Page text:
By Richard Flowers, ACCNP-Green Thumb Nursery-Ventura
Winter will be here before you know it and certain fruit trees need to lose all their leaves as one of the main requirements to set a quality crop of fruit the following season. If you have Apples, Apricots, Plums, Pears, Peaches, Cherries, Nectarines, Persimmons, Figs, Pomegranates, and Nuts you need to understand they need special attention during this time of year. During the fall, fruit trees are getting ready to “fall” asleep when the daylight decreases and the temperature starts to drop. During this time of year the trees metabolism slows down and produce growth inhibitor hormones that
signals the tree to start losing their leaves or going dormant (latin dormile-means to sleep). In our mild climate many times your fruit trees do not go fully dormant because the weather is warm and the tree thinks it can still grow. For example, the ever popular Anna Apple, this incredible Apple seems to have a mind of its own. This tree can produce Apples up to three or more times a year and it never really loses all its leaves especially in December and January. This phenomenon is common but it is not normal
because in December and January is when all the leaves should have fallen off the tree. Today, I want to share with you some tips that will help maximize the days of dormancy of fruit trees. But first I want to explain to you why it is so vital for your fruit trees to lose all their leaves during the winter.
Peaches, Apples, Pears, and etc need to loose all their leaves so they can rest and produce flowering and fruiting buds. These buds need the cold to develop and this happens when the tree has no leaves on it. If there is lots of growth and leaves, the buds will not form or form poorly hence no or few flowers and fruits are produced. There are certain tasks that you can do beforehand to help prepare the tree to go dormant.
It is recommended to shut off the irrigation altogether during mid summer to in-ground planted trees. Do not turn it back on until buds break or leaf out in March which ever comes first. You can think of it as the first drink of water after it wakes up. Although normal rain is acceptable, If no rain is occurring for an extended period, check soil moisture by probing or digging in the soil and apply water infrequently. When watering, it should be slow and deep, over several hours so the water soaks into the soil down to a
depth of at least 1 to 2 feet if possible for older, well established trees.On the other hand, younger trees have shallower roots and the soil moisture should be monitored more frequently. Do not apply any farther waterings in fall. Ideally the last deep, thorough watering (in early summer) should be enough to sustain the tree until bud break provided there is no extended dry spell. You can think of it as the last drink of water before it goes dormant . The idea is to encourage your trees to loose all their leaves naturally during winter. This is especially critical in coastal areas where the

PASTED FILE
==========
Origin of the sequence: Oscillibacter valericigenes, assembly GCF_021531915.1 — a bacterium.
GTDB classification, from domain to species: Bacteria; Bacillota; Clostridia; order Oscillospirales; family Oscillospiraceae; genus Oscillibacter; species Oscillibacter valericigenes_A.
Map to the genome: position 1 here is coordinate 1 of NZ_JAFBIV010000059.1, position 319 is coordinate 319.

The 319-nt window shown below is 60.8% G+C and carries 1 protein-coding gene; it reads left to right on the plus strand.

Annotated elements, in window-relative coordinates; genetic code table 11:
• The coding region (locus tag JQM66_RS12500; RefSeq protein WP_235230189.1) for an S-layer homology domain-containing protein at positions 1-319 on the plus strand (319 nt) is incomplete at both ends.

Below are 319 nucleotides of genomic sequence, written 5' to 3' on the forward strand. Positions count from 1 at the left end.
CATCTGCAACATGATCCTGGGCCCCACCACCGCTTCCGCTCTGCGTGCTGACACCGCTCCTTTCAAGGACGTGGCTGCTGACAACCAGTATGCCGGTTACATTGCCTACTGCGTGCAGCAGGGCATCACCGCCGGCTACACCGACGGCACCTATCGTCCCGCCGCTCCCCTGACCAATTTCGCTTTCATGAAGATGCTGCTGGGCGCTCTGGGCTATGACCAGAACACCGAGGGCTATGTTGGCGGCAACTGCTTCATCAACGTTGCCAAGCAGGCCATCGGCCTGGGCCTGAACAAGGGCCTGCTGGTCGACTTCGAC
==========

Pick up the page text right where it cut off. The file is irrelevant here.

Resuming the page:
temperatures are oftentimes so mild that the tree still wants to grow. More unwanted watering equals more un-wanted growth in a time when it is not needed. Applying unnecessary water during the time when it is supposed to loose its leaves dissolves away vital sugars being stored in the roots for next years season’s growth. When the tree is dormant and you continue to water, it increases the ability of your tree to acquire root diseases (in other words you are killing your tree with kindness). In the event of an extreme heat wave you may need to apply supplemental water accordingly.
Remember to apply or re-apply mulch to reduce water evaporation up to 50% ,cool the soil in a heat wave, improve soil structure, reduce weed growth, and increase the soils bio-activity so your plants grow better.It is highly recommended to maintain your mulch layer over the soil and spread it out to a 3-5 inch depth.
Applying a fertilizer in Fall or Winter will cause the fruit tree to respond in way that will stimulate new growth and this is exactly what you do not want because you want the plant to go to sleep instead of being awake. More un-wanted fertilizer equals more unwanted growth in a time when it is not needed. The last time you should apply a fertilizer would be early summer, (the same time period you provide your deep watering). You want your fruit trees to use up the fertilizer(food) you applied by mid to late summer because you do not want any excessive growth late in the year that would delay the tree from going dormant properly. The next time you would fertilize will be the following spring or late winter whenever the buds break (breakfast). If you do decide to fertilize your dormant fruit trees, you may want to consider using (P) Phosphorus and (K) Potassium (the second and third numbers on a fertilizer label) because they stay in
the soil and provide benefit of cold hardiness and root development. P and K are available organically and as kelp products.
If you have any questions please feel free and stop by your favorite Green Thumb Nursery, we will be glad to help.
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